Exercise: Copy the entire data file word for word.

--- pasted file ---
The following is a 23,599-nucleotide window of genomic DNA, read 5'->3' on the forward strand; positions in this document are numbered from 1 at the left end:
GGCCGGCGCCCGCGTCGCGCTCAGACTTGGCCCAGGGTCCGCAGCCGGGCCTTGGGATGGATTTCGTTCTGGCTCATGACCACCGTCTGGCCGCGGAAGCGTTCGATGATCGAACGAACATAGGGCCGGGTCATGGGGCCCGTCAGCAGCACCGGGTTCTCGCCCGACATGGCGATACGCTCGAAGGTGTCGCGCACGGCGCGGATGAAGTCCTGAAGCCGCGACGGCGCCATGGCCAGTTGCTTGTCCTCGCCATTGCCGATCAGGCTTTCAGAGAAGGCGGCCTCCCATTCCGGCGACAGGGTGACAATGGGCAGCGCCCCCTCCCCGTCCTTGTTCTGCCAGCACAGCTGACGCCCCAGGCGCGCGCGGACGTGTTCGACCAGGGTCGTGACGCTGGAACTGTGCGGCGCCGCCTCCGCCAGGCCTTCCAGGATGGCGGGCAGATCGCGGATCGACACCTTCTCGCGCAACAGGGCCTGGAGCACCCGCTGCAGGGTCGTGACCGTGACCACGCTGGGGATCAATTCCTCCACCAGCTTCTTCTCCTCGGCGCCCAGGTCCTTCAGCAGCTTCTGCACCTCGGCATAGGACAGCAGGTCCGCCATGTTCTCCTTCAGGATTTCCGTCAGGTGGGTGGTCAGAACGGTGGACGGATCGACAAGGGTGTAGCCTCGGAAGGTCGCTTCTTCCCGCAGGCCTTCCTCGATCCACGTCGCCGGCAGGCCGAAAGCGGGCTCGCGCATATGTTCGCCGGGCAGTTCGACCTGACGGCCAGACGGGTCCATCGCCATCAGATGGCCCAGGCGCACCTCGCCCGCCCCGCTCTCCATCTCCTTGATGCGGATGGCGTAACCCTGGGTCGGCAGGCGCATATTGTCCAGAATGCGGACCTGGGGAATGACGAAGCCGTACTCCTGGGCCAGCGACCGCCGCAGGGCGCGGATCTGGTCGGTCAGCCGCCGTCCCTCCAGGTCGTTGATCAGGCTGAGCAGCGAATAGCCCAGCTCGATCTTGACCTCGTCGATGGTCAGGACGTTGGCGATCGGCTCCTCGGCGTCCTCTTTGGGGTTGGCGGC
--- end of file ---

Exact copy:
The following is a 23,599-nucleotide window of genomic DNA, read 5'->3' on the forward strand; positions in this document are numbered from 1 at the left end:
GGCCGGCGCCCGCGTCGCGCTCAGACTTGGCCCAGGGTCCGCAGCCGGGCCTTGGGATGGATTTCGTTCTGGCTCATGACCACCGTCTGGCCGCGGAAGCGTTCGATGATCGAACGAACATAGGGCCGGGTCATGGGGCCCGTCAGCAGCACCGGGTTCTCGCCCGACATGGCGATACGCTCGAAGGTGTCGCGCACGGCGCGGATGAAGTCCTGAAGCCGCGACGGCGCCATGGCCAGTTGCTTGTCCTCGCCATTGCCGATCAGGCTTTCAGAGAAGGCGGCCTCCCATTCCGGCGACAGGGTGACAATGGGCAGCGCCCCCTCCCCGTCCTTGTTCTGCCAGCACAGCTGACGCCCCAGGCGCGCGCGGACGTGTTCGACCAGGGTCGTGACGCTGGAACTGTGCGGCGCCGCCTCCGCCAGGCCTTCCAGGATGGCGGGCAGATCGCGGATCGACACCTTCTCGCGCAACAGGGCCTGGAGCACCCGCTGCAGGGTCGTGACCGTGACCACGCTGGGGATCAATTCCTCCACCAGCTTCTTCTCCTCGGCGCCCAGGTCCTTCAGCAGCTTCTGCACCTCGGCATAGGACAGCAGGTCCGCCATGTTCTCCTTCAGGATTTCCGTCAGGTGGGTGGTCAGAACGGTGGACGGATCGACAAGGGTGTAGCCTCGGAAGGTCGCTTCTTCCCGCAGGCCTTCCTCGATCCACGTCGCCGGCAGGCCGAAAGCGGGCTCGCGCATATGTTCGCCGGGCAGTTCGACCTGACGGCCAGACGGGTCCATCGCCATCAGATGGCCCAGGCGCACCTCGCCCGCCCCGCTCTCCATCTCCTTGATGCGGATGGCGTAACCCTGGGTCGGCAGGCGCATATTGTCCAGAATGCGGACCTGGGGAATGACGAAGCCGTACTCCTGGGCCAGCGACCGCCGCAGGGCGCGGATCTGGTCGGTCAGCCGCCGTCCCTCCAGGTCGTTGATCAGGCTGAGCAGCGAATAGCCCAGCTCGATCTTGACCTCGTCGATGGTCAGGACGTTGGCGATCGGCTCCTCGGCGTCCTCTTTGGGGTTGGCGGC